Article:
puts ' @' + abbr[phrase] + " = '" +
    phrase.gsub("'", "\\\\'") + "'"
    @input.gsub!(phrase, '#{@' + abbr[phrase] + '}')
    end
    puts " end\n"
    puts " def output\nprint <<EOF"
    puts @input
    puts "EOF\n end\n"
    puts "end"

    end

    That just outputs the DRYed code to STDOUT. This output uses a Ruby heredoc
    with String interpolation. Unfortunately, I think that means that Ruby code,
    with its own String interpolation, will confuse it. Have a look at Dominik
    Bathon's code for custom interpolation or Daniel Sheppard's code for ERb
    templates that even make use of arguments in replacement.

    As always my thanks to all the creative souls that gave this quiz a try. All of
    the solutions are educational.

    Ruby Quiz will take a week off now so I can run up to Denver and wish my sister,
    Nicole Blake Thanner, a happy sweet sixteenth birthday!
    Ruby Quiz, Nov 3, 2005
    #1
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  2. Late Ruby Quiz Notice (was Re: [SUMMARY] TumbleDRYer (#53))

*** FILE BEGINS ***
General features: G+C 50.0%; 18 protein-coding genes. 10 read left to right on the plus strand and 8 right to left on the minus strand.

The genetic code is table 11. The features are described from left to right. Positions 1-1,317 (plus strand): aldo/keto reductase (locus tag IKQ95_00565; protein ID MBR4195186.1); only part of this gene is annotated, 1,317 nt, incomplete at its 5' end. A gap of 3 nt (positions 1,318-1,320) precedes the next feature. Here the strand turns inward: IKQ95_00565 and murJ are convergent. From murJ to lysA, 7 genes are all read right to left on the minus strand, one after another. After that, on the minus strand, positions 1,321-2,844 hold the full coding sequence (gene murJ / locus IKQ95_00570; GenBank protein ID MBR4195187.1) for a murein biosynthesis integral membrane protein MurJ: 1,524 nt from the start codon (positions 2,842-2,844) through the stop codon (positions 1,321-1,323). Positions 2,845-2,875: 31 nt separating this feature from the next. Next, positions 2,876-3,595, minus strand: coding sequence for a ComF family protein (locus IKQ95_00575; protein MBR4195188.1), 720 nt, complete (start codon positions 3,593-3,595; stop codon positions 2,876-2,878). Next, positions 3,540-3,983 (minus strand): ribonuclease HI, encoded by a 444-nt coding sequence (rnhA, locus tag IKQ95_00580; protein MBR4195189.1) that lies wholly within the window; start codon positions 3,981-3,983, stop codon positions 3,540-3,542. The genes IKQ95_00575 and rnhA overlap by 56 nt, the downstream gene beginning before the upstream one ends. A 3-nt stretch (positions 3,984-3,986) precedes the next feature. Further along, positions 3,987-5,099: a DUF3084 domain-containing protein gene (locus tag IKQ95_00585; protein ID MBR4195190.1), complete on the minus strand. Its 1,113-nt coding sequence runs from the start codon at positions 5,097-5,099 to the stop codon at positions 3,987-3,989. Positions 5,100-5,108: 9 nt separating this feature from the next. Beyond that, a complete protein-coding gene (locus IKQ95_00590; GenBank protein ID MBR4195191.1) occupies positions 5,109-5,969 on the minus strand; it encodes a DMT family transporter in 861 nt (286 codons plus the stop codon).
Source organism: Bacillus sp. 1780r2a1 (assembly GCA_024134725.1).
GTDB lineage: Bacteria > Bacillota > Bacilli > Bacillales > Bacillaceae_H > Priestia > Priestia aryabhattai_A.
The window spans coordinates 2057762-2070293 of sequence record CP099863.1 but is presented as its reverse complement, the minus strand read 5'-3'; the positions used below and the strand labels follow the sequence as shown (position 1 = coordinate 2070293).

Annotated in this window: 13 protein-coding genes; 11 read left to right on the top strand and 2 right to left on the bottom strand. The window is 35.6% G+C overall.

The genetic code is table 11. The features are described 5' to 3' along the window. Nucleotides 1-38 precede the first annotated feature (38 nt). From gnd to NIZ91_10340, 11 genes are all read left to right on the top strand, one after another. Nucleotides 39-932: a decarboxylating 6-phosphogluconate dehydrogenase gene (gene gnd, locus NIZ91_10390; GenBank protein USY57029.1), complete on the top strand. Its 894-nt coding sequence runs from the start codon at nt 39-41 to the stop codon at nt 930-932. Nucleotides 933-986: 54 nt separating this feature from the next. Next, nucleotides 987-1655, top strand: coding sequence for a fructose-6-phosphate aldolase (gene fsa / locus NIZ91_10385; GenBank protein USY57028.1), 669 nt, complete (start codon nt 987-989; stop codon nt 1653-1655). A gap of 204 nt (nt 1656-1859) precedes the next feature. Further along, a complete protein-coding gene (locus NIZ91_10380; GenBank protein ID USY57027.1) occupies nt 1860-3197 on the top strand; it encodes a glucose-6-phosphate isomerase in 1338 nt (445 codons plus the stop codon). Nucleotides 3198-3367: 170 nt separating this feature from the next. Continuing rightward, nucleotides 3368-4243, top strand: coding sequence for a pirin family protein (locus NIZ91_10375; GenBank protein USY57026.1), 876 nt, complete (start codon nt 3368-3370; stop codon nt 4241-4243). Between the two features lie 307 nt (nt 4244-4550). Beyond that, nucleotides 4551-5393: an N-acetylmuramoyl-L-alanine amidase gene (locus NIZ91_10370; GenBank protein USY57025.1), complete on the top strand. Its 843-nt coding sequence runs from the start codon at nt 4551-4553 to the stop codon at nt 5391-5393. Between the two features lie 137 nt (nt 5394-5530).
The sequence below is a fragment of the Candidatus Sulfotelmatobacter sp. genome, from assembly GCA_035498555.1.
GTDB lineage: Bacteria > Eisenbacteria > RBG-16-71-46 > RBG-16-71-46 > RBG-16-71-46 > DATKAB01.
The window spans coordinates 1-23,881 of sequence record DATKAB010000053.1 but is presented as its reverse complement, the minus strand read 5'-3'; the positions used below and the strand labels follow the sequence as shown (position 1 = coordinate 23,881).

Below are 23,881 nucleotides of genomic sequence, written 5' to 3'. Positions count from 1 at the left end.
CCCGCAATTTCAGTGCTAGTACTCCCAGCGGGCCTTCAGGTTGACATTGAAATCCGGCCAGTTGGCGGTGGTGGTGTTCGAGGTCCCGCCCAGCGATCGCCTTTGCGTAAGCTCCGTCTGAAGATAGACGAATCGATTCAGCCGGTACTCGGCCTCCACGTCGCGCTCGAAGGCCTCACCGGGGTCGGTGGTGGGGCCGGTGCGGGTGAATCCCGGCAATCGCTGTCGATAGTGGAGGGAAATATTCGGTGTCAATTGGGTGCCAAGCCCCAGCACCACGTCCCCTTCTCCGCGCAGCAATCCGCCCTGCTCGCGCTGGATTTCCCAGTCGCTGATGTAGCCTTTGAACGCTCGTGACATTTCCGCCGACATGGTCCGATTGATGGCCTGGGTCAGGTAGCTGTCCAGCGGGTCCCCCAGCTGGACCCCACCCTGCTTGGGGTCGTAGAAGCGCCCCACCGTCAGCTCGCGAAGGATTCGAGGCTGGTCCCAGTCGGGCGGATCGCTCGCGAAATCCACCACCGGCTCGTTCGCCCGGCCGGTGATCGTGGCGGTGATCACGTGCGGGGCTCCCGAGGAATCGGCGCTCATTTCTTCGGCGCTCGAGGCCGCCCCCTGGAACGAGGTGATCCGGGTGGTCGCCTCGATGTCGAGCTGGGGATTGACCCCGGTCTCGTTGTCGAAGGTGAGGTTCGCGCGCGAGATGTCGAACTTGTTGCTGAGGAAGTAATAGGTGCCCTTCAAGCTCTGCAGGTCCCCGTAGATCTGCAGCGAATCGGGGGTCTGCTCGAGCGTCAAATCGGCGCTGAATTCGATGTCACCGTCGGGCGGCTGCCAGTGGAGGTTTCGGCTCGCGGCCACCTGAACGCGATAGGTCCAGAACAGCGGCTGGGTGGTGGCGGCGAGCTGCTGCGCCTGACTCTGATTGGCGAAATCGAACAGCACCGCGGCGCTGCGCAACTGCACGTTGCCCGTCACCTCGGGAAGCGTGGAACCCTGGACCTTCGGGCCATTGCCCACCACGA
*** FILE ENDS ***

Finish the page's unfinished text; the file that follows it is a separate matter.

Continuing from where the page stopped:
On Nov 3, 2005, at 7:44 AM, Ruby Quiz wrote:

    > Ruby Quiz will take a week off now...


    Just FYI, there will be a Ruby Quiz on the 11th, but it will be
    later. My return flight doesn't land until that evening and I can't
    launch it until I'm back home. It will make the right day, but not
    at the usual morning time. Thanks for your patients.

    James Edward Gray II
    James Edward Gray II, Nov 5, 2005
    #2
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  3. Re: Late Ruby Quiz Notice (was Re: [SUMMARY] TumbleDRYer (#53))

    On 11/4/05, James Edward Gray II <> wrote:

    > Thanks for your patients.


    But I'm not a doctor ;)
    Thanks James for all of your hard work making the Quz happen.

    Anthony Moralez
    Anthony Moralez, Nov 6, 2005
    #3